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A prickly story

February 16, 2020

Just after we put a post about Short-beaked Echidnas on this blog in early January, we discovered an echidna burrow with a puggle (young) in it only 30m from our house, and the adult featured in that post was most likely the mother. We only located the burrow when we noticed a small patch on an old pile of top-soil was moving up and down, as if it were “breathing”. When a bit of soil was brushed away, a creature with short sharp spines was revealed.

Puggle being fed

Puggle’s first outing


After setting up a remote camera, we were able to record the comings and goings of the mother over the next month or so, and occasionally watch her during the daytime. Her visits to the burrow were an average of 4 days apart (maximum of 7 days), and after uncovering the entrance and getting in with the puggle, she spent an average of 2 hours feeding it, before packing the entrance with soil and heading off to forage for ants and termites. With such intermittent feeding the echidna milk is necessarily very rich (imagine being fed only once a week!) and the puggle ingests up to 20% of its body weight.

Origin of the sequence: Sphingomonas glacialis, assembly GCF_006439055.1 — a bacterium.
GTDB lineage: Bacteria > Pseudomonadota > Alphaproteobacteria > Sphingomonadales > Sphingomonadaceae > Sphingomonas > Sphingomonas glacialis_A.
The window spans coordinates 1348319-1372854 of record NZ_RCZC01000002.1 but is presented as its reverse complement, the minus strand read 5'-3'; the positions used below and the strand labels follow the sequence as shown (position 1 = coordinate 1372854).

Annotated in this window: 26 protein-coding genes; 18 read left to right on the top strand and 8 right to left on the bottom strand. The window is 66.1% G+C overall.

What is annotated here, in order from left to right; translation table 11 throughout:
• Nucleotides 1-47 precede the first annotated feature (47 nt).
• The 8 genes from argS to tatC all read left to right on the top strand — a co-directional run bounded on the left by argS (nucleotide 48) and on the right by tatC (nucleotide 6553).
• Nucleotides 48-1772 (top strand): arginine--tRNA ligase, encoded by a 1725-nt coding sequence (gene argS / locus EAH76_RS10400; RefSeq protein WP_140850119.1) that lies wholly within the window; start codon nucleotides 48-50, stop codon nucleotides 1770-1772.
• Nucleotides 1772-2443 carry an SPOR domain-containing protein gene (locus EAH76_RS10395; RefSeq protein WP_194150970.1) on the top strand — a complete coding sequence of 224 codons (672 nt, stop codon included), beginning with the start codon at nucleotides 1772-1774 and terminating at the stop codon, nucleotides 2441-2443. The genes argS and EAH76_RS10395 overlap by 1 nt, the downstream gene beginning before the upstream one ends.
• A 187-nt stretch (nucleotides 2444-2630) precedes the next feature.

When first discovered the puggle was probably about 4 – 5 months old, and is now almost fully spined and getting ready to leave the nest. In fact a few days ago we watched as the young one appeared and ventured off on its first little jaunt. It’s a bit wobbly on its pins, but a capable digger and very attuned to sounds and smells, immediately becoming a partially buried prickly ball when feeling threatened.

It eventually made its way back to the burrow and during its mother’s next visit we were able to sneak up and record the repetitive rasping sound of the puggle suckling on its mother’s milk patch (click audio below) as they lay only partially-buried beside each other.

There is limited knowledge and conflicting reports on echidna weaning. One reference has the young not weaned until about 7 months old after which mother and offspring may continue to share shelter sites and forage together until the puggle is 9 – 12 months old. Another reference states the mother has no further contact with her offspring after weaning it at about 6 months in mid-January to the end of February.

If the latter is the case, we can only hope our puggle’s natural curiosity is sufficient to let it find food and survive out in the big wide world, without heading onto the road!

More photos below:

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